During his shift at a COVID-19 drive-through triage screening area set up outside the University of Arkansas for Medical Sciences in Little Rock, Robert Hopkins Jr., MD, noticed a woman bowled over in the front seat of her car.
A nurse practitioner had just informed her that she had met the criteria for undergoing testing for the severe acute respiratory syndrome coronavirus 2 (SARS-CoV-2).
“She was very upset and was crying nearly inconsolably,” said Dr. Hopkins, who directs the division of general internal medicine at the University of Arkansas Medical Sciences College of Medicine. “I went over and visited with her for a few minutes. She was scared to death that we [had] told her she was going to die. In her mind, if she had COVID-19 that meant a death sentence, and if we were testing her that meant she was likely to not survive.”
Dr. Hopkins tried his best to put testing in perspective for the woman. “At least she came to a level of comfort and realized that we were doing this for her, that this was not a death sentence, that this was not her fault,” he said. “She was worried about infecting her kids and her grandkids and ending up in the hospital and being a burden. Being able to spend that few minutes with her and help to bring down her level of anxiety – I think that’s where we need to put our efforts as physicians right now, helping people understand, ‘Yes, this is serious. Yes, we need to continue to social distance. Yes, we need to be cautious. But, we will get through this if we all work together to do so.’ ”
Prior to the COVID-19 pandemic, Dr. Hopkins spent part of his time seeing patients in the university’s main hospital, but most of it in an outpatient clinic where he and about 20 other primary care physicians care for patients and precept medical residents. Now, medical residents have been deployed to other services, primarily in the hospital, and he and his physician colleagues are conducting 80%-90% of patient visits by video conferencing or by telephone. It’s a whole new world.
“We’ve gone from a relatively traditional inpatient/outpatient practice where we’re seeing patients face to face to doing some face-to-face visits, but an awful lot of what we do now is in the technology domain,” said Dr. Hopkins, who also assisted with health care relief efforts during hurricanes Rita and Katrina.
“A group of six of us has been redeployed to assist with the surge unit for the inpatient facility, so our outpatient duties are being taken on by some of our partners.”
He also pitches in at the drive-through COVID-19 screening clinic, which was set up on March 27 and operates between 8 a.m. and 8 p.m., 7 days a week. “We’re able to measure people’s temperature, take a quick screening history, decide whether their risk is such that we need to do a COVID-19 PCR [polymerase chain reaction] test,” he said. “Then we make a determination of whether they need to go home on quarantine awaiting those results, or if they don’t have anything that needs to be evaluated, or whether they need to be triaged to an urgent care setting or to the emergency department.”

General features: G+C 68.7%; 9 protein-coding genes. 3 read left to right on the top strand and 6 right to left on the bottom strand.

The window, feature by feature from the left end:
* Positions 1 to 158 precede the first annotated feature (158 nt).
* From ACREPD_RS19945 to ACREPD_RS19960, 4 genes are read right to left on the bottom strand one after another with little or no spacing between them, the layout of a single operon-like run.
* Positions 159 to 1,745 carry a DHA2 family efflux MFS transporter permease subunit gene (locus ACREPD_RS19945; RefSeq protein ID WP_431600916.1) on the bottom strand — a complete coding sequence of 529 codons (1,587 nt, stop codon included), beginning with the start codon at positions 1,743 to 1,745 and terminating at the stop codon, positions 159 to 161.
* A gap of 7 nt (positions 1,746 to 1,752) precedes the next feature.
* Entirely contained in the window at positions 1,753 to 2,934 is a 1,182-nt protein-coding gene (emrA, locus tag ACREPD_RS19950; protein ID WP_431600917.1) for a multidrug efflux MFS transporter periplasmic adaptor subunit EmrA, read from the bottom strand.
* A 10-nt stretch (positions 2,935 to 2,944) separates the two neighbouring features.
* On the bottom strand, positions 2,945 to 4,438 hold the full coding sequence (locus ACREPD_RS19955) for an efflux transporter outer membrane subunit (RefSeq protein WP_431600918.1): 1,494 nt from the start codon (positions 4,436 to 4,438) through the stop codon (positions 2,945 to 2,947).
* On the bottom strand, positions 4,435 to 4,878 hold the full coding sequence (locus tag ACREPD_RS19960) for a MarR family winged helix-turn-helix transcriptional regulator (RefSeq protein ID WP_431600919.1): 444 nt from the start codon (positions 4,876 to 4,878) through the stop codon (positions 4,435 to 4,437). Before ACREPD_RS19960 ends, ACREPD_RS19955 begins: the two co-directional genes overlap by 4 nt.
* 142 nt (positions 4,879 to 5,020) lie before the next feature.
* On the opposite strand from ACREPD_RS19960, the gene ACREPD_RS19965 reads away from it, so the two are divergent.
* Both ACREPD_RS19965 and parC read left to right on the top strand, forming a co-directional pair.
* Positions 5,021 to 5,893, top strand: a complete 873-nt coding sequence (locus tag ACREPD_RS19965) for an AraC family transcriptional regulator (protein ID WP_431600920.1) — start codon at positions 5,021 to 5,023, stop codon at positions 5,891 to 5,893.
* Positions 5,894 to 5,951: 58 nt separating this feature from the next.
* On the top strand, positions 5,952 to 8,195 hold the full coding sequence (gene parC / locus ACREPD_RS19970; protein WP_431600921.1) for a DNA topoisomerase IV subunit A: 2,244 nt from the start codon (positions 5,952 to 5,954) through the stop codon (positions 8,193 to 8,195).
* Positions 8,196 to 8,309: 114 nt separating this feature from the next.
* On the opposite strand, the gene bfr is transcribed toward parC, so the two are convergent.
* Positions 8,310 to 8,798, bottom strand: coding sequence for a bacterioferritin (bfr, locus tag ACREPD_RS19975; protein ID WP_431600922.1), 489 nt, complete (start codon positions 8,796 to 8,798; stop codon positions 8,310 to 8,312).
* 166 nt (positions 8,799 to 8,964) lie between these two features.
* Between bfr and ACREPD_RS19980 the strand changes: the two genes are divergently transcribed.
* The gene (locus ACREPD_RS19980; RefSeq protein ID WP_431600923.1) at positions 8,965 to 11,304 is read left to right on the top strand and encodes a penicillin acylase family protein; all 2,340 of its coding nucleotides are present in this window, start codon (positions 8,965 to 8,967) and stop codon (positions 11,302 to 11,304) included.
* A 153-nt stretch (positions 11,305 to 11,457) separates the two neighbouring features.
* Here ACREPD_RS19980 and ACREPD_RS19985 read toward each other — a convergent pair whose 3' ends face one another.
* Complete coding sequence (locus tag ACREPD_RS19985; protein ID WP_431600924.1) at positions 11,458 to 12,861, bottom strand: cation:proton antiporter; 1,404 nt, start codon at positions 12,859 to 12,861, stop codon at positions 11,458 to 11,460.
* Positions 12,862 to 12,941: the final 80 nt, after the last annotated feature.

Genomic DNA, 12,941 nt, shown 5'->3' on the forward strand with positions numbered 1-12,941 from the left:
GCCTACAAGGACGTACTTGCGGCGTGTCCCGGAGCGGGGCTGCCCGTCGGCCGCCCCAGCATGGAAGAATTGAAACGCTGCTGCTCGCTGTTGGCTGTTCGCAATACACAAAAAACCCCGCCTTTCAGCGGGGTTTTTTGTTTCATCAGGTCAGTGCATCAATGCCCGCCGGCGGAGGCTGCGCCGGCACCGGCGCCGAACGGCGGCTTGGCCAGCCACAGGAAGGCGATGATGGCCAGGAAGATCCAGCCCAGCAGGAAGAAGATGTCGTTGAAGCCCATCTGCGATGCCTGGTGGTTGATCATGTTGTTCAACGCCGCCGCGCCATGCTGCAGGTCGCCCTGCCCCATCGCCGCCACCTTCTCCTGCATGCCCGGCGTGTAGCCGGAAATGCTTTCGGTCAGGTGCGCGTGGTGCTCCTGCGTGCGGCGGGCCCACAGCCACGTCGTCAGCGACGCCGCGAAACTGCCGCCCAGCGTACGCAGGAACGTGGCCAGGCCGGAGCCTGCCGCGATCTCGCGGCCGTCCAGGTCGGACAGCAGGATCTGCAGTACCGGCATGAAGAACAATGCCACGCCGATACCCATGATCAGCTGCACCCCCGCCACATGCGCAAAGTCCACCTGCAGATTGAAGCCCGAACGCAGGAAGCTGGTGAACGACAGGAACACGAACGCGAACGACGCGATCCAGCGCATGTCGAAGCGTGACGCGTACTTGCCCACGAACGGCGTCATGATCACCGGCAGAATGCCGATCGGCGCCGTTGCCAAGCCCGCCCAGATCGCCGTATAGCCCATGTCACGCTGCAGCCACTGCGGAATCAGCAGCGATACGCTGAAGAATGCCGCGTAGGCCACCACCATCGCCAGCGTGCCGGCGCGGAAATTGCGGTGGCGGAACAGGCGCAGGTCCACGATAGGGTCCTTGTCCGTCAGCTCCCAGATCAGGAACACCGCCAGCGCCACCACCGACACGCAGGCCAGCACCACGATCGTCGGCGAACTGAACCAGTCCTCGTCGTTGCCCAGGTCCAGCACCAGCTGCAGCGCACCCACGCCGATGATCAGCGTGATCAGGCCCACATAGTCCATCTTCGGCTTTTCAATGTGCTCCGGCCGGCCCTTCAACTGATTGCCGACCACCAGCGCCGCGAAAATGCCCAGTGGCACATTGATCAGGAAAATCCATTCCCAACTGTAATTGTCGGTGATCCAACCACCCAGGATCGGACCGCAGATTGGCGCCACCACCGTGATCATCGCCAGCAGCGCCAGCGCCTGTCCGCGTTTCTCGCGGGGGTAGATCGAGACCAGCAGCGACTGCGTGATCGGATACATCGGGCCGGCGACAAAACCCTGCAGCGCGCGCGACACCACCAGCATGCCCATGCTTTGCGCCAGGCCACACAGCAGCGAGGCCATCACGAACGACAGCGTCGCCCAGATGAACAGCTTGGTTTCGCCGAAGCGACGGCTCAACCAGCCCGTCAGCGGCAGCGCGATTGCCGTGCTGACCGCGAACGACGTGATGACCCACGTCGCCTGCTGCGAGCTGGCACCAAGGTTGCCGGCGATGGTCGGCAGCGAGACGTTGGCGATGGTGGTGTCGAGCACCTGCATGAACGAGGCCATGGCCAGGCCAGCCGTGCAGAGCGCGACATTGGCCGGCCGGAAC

To minimize his risk of acquiring COVID-19, he follows personal hygiene practices recommended by the Centers for Disease Control and Prevention. He also places his work shoes in a shoebox, which he keeps in his car. “I put them on when I get to the parking deck at work, do my work, and then I put them in the shoebox, slip on another pair of shoes and drive home so I’m not tracking in things I potentially had on me,” said Dr. Hopkins, who is married and a father to two college-aged sons and a daughter in fourth grade. “When I get home I immediately shower, and then I exercise or have dinner with my family.”
Despite the longer-than-usual work hours and upheaval to the traditional medical practice model brought on by the pandemic, Dr. Hopkins, a self-described “glass half full person,” said that he does his best to keep watch over his patients and colleagues. “I’m trying to keep an eye out on my team members – physicians, nurses, medical assistants, and folks at the front desk – trying to make sure that people are getting rest, trying to make sure that people are not overcommitting,” he said. “Because if we’re not all working together and working for the long term, we’re going to be in trouble. This is not going to be a sprint; this is going to be a marathon for us to get through.”
To keep mentally centered, he engages in at least 40 minutes of exercise each day on his bicycle or on the elliptical machine at home. Dr. Hopkins hopes that the current efforts to redeploy resources, expand clinician skill sets, and forge relationships with colleagues in other disciplines will carry over into the delivery of health care when COVID-19 is a distant memory. “I hope that some of those relationships are going to continue and result in better care for all of our patients,” he said.